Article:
• Blondel&apos;s theorem, named after its discoverer, French electrical engineer André Blondel, is the result of his attempt to simplify both the measurement of electrical energy and the validation of such measurements. The result is a simple rule that specifies the minimum number of watt-hour meters required to measure the consumption of energy in any system of electrical conductors. The theorem states that the power provided to a system of N conductors is equal to the algebraic sum of the power measured by N watt-meters. The N watt-meters are separately connected such that each one measures the current level in one of the N conductors and the potential level between that conductor and a common point. In a further simplification, if that common point is located on one of the conductors, that conductor&apos;s meter can be removed and only N-1 meters are required. An electrical energy meter is a watt-meter whose measurements are integrated over time, thus the theorem applies to watt-hour meters as well.[1] Blondel wrote a paper on his results that was delivered to the International Electric Congress held in Chicago in 1893. Although he was not present at the Congress, his paper is included in the published Proceedings.[2] Instead of using N-1 separate meters, the meters are combined into a single housing for commercial purposes such as measuring energy delivered to homes and businesses. Each pairing of a current measuring unit plus a potential measuring unit is then termed a stator or element. Thus, for example, a meter for a four wire service will include three elements. Blondel&apos;s Theorem simplifies the work of an electrical utility worker by specifying that an N wire service will be correctly measured by a N-1 element meter. Unfortunately, confusion arises for such workers due to the existence of meters that don&apos;t contain tidy pairings of single potential measuring units with single current measuring units. For example, a meter was previously used for four wire services containing two potential coils and three current coils and called a 2.5 element meter. Blondel Noncompliance Electric energy meters that meet the requirement of N-1 elements for an N wire service are often said to be Blondel Compliant. This label identifies the meter as one that will measure correctly under all conditions when correctly installed. However, a meter doesn&apos;t have to be Blondel compliant in order to provide suitably accurate measurements and industry practice often includes the use of such non compliant meters. The form 2S meter is extensively used in the metering of residential three wire services, despite being non compliant in such services. This common residential service consists of two 120 volt wires and one neutral wire. A Blondel compliant meter for such a service would need two elements (and a five jaw socket to accept such a meter), but the 2S meter is a single element meter. The 2S meter includes one potential measuring device (a coil or a voltmeter) and two current measuring devices. The current measuring devices provide a measurement equal to one half of the actual current value. The combination of a single potential coil and two so called half coils provides highly accurate metering under most conditions. The meter has been used since the early days of the electrical industry. The advantages were the lower cost of a single potential coil and the avoidance of interference between two elements driving a single disc in an induction meter. For line to line loads, the meter is Blondel compliant. Such loads are two wire loads and a single element meter suffices. The non compliance of the meter occurs in measuring line to neutral loads. The meter design approximates a two element measurement by combining a half current value with the potential value of the line to line connection. The line to line potential is exactly twice the line to neutral connection if the two line to neutral connections are exactly balanced. Twice the potential times half the current then approximates the actual power value with equality under balanced potential. In the case of line to line loads, two times the half current value times the potential value equals the actual power. Error is introduced if the two line to line potentials are not balanced and if the line to neutral loads are not equally distributed. That error is given by 0.5(V1-V2)(I1-I2) where V1 and I1 are the potential and current connected between one line and neutral and V2 and I2 are those connected between the other line and neutral.[1] Since the industry typically maintains five percent accuracy in potential, the error will be acceptably low if the loads aren&apos;t heavily unbalanced. This same meter has been modified or installed in modified sockets and used for two wire, 120 volt services (relabeled as 2W on the meter face). The modification places the two half coils in series such that a full coil is created. In such installations, the single element meter is Blondel compliant. There is also a three wire 240/480 volt version that is not Blondel compliant. Also in use are three phase meters that are not Blondel compliant, such as forms 14S and 15S, but they can be easily replaced by modern meters and can be considered obsolete.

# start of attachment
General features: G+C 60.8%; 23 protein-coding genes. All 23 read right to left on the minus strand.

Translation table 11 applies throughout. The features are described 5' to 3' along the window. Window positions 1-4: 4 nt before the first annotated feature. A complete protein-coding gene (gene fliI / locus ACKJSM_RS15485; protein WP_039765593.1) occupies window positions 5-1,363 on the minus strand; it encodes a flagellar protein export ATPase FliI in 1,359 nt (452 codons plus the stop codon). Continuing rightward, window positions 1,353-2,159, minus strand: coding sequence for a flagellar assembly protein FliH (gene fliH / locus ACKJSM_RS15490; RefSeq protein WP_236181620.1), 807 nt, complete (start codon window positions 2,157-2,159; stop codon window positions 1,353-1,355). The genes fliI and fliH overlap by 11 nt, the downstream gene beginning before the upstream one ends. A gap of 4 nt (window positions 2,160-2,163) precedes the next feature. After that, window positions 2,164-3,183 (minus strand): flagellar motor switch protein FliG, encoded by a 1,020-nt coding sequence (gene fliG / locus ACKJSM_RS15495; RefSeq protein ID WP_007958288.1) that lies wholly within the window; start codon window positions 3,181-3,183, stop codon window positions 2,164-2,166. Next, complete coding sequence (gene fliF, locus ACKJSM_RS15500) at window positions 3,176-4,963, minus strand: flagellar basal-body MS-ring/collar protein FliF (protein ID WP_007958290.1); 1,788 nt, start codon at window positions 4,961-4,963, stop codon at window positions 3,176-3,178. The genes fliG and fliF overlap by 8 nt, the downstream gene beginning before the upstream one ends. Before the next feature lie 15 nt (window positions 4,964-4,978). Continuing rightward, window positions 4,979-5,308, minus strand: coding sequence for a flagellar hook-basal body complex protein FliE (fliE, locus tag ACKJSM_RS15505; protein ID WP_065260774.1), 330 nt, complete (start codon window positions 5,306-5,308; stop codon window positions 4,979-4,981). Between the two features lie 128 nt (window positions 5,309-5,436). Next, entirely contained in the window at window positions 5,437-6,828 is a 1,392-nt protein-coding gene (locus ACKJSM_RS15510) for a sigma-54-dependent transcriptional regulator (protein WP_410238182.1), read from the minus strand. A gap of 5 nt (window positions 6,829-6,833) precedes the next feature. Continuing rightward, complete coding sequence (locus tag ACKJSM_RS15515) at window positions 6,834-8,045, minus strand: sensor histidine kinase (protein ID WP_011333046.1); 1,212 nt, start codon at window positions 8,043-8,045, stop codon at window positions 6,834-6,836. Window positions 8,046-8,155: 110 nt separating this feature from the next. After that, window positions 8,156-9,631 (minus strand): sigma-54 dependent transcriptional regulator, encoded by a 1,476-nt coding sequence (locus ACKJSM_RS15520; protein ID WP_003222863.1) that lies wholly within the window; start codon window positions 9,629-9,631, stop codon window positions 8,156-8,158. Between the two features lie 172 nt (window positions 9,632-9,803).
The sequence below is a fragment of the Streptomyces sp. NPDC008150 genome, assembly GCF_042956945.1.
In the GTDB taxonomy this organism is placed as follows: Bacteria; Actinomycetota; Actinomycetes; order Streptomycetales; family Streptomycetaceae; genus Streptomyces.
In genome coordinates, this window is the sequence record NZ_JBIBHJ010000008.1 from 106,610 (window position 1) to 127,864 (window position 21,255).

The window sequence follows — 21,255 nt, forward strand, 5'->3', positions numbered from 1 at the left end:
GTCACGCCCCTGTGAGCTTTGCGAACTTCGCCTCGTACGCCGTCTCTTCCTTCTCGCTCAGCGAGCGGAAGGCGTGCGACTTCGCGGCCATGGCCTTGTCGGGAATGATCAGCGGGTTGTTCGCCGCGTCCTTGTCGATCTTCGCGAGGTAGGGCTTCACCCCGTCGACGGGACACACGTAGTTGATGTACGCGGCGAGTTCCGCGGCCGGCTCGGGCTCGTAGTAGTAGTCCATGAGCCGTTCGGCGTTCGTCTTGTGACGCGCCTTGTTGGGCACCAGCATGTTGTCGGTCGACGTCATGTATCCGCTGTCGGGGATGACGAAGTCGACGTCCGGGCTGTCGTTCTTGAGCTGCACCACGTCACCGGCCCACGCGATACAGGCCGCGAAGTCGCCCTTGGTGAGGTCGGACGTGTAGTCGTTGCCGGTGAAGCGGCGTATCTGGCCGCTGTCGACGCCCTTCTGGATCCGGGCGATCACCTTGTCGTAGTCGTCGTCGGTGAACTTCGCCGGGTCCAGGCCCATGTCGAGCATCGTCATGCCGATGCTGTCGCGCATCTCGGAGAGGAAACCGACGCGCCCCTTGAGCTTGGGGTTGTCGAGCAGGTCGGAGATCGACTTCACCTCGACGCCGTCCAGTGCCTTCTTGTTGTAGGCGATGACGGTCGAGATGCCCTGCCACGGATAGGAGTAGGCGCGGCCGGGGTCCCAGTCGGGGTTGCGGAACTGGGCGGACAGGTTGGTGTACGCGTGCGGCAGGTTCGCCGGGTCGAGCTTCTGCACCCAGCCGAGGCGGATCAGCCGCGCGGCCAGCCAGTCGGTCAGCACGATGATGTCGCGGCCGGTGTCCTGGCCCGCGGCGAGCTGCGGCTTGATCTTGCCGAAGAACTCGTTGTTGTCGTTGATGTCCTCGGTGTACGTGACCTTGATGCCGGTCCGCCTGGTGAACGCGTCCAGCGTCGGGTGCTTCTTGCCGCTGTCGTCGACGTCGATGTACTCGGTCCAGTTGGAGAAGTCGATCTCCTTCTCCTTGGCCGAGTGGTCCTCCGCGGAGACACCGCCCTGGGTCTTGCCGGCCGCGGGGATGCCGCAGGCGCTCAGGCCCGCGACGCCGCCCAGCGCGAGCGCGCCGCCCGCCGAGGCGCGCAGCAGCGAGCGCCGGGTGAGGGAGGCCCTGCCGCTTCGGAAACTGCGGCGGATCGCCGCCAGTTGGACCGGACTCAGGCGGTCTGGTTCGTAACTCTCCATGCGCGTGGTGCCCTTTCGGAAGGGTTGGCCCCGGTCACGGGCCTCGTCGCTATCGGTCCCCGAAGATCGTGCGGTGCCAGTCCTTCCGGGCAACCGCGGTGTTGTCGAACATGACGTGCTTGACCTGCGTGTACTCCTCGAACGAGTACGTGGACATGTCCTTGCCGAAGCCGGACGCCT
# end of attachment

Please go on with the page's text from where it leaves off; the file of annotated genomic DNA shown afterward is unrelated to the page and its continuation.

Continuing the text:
• ### ANSI Standards & Recent Updates That Affect Service Departments